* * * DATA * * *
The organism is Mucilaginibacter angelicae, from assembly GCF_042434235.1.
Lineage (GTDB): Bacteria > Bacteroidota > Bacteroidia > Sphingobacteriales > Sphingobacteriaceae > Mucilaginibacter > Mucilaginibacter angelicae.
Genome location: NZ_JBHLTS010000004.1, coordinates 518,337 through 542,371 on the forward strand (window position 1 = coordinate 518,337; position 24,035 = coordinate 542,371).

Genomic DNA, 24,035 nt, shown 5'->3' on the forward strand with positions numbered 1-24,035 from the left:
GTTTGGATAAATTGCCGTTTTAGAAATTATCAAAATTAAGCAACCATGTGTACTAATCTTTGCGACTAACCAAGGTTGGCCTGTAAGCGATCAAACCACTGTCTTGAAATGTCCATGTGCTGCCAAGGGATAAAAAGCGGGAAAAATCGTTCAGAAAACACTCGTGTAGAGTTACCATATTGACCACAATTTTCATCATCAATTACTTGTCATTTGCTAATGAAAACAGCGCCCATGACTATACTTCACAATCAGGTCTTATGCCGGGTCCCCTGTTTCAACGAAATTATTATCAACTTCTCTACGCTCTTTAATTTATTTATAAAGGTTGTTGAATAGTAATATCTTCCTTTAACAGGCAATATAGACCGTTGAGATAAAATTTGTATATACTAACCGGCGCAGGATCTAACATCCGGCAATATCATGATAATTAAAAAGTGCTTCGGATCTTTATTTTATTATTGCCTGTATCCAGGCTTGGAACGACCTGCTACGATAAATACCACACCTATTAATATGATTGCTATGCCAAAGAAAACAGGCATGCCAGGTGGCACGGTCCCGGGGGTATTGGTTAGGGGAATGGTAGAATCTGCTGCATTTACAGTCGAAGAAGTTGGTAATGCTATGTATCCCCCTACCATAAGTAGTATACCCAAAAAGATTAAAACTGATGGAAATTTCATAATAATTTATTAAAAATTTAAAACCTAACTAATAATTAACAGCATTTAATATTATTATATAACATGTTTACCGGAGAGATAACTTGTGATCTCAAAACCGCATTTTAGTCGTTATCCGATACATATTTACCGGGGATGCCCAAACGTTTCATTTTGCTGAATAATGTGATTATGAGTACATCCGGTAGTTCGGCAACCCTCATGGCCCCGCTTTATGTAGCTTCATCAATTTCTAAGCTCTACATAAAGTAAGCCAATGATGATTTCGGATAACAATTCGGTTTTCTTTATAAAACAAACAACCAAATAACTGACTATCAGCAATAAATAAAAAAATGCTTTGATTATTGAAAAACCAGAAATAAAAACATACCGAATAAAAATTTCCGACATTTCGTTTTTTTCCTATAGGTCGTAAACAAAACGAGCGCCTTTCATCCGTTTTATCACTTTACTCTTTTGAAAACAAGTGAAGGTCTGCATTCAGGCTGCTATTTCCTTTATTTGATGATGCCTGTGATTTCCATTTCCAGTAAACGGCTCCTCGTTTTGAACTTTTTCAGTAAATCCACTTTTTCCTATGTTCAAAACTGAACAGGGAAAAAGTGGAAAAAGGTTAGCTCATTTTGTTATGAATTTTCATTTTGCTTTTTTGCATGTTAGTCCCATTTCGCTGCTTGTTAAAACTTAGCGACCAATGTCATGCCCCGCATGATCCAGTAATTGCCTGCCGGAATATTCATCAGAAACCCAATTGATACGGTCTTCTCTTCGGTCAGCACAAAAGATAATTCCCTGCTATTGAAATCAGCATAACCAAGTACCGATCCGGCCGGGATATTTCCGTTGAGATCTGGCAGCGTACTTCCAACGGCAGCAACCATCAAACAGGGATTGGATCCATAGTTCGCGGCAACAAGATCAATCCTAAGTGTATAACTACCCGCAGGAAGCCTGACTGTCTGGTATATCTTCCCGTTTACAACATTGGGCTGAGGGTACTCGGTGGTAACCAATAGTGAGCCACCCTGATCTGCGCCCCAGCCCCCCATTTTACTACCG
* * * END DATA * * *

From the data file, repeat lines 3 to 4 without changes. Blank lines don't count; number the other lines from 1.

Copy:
Genome location: NZ_JBHLTS010000004.1, coordinates 518,337 through 542,371 on the forward strand (window position 1 = coordinate 518,337; position 24,035 = coordinate 542,371).

Genomic DNA, 24,035 nt, shown 5'->3' on the forward strand with positions numbered 1-24,035 from the left: